This year, 2011, that chute is much, much larger because Charlie is hiking earlier in the year and because the winter snowfall has been over twice the annual average.

Charlie says he’s looking up at a steep, wet, probably unstable, ten-meter climb to the crest. Unstable and wet, of course, because it’s been raining heavily for the past two to three hours.

(You’re looking at this side of that chute and the crest. If you look closely at the tip, you get just a hint of the other side, which drops back down to the water.)

≈≈≈

Below is Upper Bertha Falls. That water drops hundreds of feet from Bertha Lake and ends up down at Lower Bertha Falls where it quickly segues into Bertha Creek and finally empties into Upper Waterton Lake.

Upper Bertha Falls

Charlie talks about Lower Bertha Falls at the beginning of the chapter you just read. You’ve seen photos of the falls before in Part VI, Chapter 12, but maybe a reminder of what the falls looks like would be useful.

And a reminder about the bear grass, which isn’t in flower yet up at Bertha Lake.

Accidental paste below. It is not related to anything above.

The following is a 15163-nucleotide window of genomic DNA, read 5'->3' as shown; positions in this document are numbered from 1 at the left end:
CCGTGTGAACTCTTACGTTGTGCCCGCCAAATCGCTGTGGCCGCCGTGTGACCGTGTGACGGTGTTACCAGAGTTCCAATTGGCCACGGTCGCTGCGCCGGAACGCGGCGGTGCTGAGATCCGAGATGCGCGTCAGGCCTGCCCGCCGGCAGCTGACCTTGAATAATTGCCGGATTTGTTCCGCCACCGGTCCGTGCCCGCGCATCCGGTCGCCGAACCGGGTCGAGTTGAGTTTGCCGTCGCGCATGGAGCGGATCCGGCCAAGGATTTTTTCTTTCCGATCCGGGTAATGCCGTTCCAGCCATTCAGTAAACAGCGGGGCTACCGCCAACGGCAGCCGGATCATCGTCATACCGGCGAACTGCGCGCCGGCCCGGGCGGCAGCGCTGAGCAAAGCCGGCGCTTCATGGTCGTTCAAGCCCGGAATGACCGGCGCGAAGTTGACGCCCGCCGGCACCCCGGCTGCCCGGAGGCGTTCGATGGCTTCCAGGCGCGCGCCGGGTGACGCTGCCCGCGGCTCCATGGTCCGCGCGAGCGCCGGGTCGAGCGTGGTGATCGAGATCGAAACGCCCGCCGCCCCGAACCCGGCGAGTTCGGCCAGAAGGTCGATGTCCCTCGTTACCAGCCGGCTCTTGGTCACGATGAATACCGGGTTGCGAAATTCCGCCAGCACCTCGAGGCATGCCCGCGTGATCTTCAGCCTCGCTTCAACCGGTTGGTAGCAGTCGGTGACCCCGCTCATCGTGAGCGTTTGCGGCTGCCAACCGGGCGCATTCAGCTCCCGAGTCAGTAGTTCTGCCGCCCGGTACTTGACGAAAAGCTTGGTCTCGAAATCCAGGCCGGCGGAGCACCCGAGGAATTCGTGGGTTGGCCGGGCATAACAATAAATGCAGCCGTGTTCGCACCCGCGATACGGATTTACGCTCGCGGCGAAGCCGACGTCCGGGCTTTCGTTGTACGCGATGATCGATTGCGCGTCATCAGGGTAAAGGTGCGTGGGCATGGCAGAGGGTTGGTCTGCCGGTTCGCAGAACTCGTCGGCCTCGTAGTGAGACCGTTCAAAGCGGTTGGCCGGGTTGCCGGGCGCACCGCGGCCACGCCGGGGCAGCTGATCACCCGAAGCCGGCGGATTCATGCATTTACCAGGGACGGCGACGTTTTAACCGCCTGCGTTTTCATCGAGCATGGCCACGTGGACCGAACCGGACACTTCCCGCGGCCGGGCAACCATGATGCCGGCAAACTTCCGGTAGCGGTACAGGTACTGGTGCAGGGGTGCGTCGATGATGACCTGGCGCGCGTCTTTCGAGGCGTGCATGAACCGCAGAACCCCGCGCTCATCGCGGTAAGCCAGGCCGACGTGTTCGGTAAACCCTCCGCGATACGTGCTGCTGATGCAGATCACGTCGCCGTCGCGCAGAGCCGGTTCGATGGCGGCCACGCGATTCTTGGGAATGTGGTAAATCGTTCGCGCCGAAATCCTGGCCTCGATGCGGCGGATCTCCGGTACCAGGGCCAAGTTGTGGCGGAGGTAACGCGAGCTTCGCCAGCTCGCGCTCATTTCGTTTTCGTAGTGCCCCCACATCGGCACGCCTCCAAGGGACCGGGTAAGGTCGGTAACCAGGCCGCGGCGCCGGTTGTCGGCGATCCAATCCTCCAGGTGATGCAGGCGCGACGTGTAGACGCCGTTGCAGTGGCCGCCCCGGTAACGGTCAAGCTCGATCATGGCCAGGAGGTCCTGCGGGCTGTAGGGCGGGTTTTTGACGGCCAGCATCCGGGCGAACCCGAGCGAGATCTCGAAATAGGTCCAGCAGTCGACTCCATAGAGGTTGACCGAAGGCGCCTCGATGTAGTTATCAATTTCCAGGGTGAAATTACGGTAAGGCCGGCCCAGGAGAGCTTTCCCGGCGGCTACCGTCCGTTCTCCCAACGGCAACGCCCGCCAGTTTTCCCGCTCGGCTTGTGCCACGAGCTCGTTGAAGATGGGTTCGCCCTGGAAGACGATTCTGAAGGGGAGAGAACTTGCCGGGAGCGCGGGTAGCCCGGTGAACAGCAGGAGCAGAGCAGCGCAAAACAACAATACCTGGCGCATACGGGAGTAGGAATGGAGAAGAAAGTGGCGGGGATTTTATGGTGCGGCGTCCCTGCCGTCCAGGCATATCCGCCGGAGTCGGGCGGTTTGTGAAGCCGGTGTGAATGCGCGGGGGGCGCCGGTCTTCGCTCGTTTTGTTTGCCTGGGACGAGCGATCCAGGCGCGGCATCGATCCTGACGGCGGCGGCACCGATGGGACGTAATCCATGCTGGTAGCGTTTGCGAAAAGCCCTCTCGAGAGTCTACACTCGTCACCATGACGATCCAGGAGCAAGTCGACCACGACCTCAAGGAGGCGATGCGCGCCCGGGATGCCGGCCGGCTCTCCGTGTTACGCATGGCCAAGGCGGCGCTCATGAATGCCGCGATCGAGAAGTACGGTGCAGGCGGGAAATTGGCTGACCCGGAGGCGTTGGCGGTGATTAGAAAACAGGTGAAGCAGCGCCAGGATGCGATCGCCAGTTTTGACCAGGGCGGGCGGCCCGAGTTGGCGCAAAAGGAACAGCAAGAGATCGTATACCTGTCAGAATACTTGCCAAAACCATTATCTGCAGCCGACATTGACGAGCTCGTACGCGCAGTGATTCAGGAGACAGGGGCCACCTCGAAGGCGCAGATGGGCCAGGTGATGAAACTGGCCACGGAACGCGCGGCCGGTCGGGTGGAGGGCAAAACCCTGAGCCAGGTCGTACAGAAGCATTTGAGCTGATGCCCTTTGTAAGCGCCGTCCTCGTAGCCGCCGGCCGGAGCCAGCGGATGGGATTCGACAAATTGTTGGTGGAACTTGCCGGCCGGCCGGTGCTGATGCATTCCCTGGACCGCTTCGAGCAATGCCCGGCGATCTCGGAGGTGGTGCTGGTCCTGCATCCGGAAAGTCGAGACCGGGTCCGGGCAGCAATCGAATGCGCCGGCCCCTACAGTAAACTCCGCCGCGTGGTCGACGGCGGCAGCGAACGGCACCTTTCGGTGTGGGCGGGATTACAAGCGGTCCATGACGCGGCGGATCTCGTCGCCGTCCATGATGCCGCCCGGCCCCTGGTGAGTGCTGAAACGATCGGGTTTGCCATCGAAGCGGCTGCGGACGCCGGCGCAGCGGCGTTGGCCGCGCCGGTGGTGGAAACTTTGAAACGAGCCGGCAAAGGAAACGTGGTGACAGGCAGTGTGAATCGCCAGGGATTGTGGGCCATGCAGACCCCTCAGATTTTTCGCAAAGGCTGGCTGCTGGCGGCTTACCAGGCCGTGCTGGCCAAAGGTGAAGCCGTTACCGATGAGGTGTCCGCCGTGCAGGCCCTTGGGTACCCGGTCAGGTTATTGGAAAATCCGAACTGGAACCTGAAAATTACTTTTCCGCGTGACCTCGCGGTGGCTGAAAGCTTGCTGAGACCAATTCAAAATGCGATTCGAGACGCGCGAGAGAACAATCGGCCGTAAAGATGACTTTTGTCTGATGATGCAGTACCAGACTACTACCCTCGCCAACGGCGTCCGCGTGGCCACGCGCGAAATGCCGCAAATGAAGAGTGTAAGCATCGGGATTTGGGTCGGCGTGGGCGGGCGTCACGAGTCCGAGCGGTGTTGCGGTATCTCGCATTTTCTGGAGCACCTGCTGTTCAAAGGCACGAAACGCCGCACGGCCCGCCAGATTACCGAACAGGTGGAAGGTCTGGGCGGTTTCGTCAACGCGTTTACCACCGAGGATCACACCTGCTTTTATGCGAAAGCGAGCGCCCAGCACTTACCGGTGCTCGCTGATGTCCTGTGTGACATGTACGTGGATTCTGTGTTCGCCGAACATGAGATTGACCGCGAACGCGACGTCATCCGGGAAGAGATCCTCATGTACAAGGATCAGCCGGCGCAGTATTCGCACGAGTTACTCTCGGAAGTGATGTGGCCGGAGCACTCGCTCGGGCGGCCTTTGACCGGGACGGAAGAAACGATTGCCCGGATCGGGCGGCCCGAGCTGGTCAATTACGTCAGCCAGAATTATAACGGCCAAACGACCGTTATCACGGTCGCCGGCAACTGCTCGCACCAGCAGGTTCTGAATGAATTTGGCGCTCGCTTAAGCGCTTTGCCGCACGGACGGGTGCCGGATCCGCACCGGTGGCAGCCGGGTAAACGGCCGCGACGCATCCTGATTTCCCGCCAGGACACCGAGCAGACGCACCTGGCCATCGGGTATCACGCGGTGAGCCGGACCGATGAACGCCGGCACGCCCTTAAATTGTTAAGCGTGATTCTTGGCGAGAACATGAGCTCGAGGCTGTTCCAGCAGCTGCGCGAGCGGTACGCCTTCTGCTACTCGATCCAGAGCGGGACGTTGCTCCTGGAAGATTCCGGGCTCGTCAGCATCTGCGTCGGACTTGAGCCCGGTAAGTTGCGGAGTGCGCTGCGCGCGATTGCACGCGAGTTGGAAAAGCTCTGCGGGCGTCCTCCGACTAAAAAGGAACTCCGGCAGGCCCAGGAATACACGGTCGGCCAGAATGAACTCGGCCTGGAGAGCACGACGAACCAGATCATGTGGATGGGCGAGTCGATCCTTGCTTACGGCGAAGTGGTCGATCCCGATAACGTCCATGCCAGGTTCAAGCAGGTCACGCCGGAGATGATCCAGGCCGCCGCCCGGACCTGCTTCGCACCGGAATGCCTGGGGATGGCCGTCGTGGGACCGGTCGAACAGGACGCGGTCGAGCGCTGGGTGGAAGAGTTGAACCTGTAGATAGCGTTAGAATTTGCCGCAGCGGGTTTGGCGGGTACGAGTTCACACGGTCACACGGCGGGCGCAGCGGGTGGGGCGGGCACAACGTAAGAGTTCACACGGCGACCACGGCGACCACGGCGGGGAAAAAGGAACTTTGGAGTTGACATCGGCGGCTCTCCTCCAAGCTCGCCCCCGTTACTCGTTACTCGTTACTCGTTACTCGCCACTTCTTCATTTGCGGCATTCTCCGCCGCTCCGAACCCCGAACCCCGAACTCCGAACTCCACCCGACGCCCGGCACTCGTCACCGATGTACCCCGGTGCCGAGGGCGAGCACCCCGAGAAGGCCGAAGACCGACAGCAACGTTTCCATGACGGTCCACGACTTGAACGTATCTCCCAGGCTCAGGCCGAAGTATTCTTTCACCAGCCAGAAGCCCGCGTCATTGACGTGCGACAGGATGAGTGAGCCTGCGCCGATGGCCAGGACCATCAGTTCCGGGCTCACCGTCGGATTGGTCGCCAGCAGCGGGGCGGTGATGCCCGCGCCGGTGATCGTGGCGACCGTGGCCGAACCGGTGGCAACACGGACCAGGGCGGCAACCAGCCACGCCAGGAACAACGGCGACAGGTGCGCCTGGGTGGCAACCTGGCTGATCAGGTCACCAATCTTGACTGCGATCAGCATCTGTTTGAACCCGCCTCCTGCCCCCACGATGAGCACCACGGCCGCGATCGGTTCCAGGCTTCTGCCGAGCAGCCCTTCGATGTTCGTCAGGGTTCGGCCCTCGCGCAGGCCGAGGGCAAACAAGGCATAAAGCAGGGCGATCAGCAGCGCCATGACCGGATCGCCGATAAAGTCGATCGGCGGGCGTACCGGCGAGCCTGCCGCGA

(Once again, since it’s raining on Charlie’s hike around Bertha Lake this time, he’s using photos from previous trips.)

This is what the chutes along the east side of the lake looked like in 2010.

Snow Chutes

That last chute on the left is the one that nearly did him in.

Just before Charlie gets to what the two guys at the Visitor Center described as an almost straight-up wall of snow, he looks toward the north end of the lake and sees the campsites.

Below is a view from those campsites looking southward across that point on the right toward the far end of the lake.

Snow Chutes

Imagine that whole east side on the left and the far end, which the sun can’t get at for most of the day, being almost totally covered with snow. And imagine all those snow chutes being absolutely huge.

This is the west side of Bertha Lake, which has no snow in most places because the sun is able to get at it. It’s not blocked by the mountains.

This year, it’s overcast, though, and it has already started to drizzle by the time Charlie gets to the part of the path in the photo on the right.

Several times, Charlie stops and scans the avalanche chutes across the lake. But he can’t see them very well. It’s just too socked in.

And as he nears the southern end, he begins to notice more and more streams running down the wall of the cirque and into the lake.